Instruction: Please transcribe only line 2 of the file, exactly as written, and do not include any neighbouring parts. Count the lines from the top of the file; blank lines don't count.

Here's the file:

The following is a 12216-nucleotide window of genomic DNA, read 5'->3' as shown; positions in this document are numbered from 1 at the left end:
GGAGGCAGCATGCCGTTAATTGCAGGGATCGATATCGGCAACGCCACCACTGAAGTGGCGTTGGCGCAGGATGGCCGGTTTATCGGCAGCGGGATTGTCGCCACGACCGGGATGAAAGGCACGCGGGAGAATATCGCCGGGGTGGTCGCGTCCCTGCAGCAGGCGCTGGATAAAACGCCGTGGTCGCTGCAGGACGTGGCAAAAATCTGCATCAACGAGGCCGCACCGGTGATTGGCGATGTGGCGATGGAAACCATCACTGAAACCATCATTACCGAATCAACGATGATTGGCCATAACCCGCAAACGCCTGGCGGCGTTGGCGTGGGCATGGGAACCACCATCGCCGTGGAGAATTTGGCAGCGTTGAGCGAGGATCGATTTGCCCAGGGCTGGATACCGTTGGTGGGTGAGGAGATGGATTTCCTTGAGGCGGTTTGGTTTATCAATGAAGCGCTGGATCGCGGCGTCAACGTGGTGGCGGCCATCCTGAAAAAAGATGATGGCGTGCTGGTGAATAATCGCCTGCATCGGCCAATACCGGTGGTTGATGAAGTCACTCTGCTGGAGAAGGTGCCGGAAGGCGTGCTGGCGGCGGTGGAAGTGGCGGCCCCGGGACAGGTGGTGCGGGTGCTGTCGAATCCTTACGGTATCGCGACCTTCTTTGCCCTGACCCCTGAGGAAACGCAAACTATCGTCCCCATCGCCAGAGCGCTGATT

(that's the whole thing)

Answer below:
GGAGGCAGCATGCCGTTAATTGCAGGGATCGATATCGGCAACGCCACCACTGAAGTGGCGTTGGCGCAGGATGGCCGGTTTATCGGCAGCGGGATTGTCGCCACGACCGGGATGAAAGGCACGCGGGAGAATATCGCCGGGGTGGTCGCGTCCCTGCAGCAGGCGCTGGATAAAACGCCGTGGTCGCTGCAGGACGTGGCAAAAATCTGCATCAACGAGGCCGCACCGGTGATTGGCGATGTGGCGATGGAAACCATCACTGAAACCATCATTACCGAATCAACGATGATTGGCCATAACCCGCAAACGCCTGGCGGCGTTGGCGTGGGCATGGGAACCACCATCGCCGTGGAGAATTTGGCAGCGTTGAGCGAGGATCGATTTGCCCAGGGCTGGATACCGTTGGTGGGTGAGGAGATGGATTTCCTTGAGGCGGTTTGGTTTATCAATGAAGCGCTGGATCGCGGCGTCAACGTGGTGGCGGCCATCCTGAAAAAAGATGATGGCGTGCTGGTGAATAATCGCCTGCATCGGCCAATACCGGTGGTTGATGAAGTCACTCTGCTGGAGAAGGTGCCGGAAGGCGTGCTGGCGGCGGTGGAAGTGGCGGCCCCGGGACAGGTGGTGCGGGTGCTGTCGAATCCTTACGGTATCGCGACCTTCTTTGCCCTGACCCCTGAGGAAACGCAAACTATCGTCCCCATCGCCAGAGCGCTGATT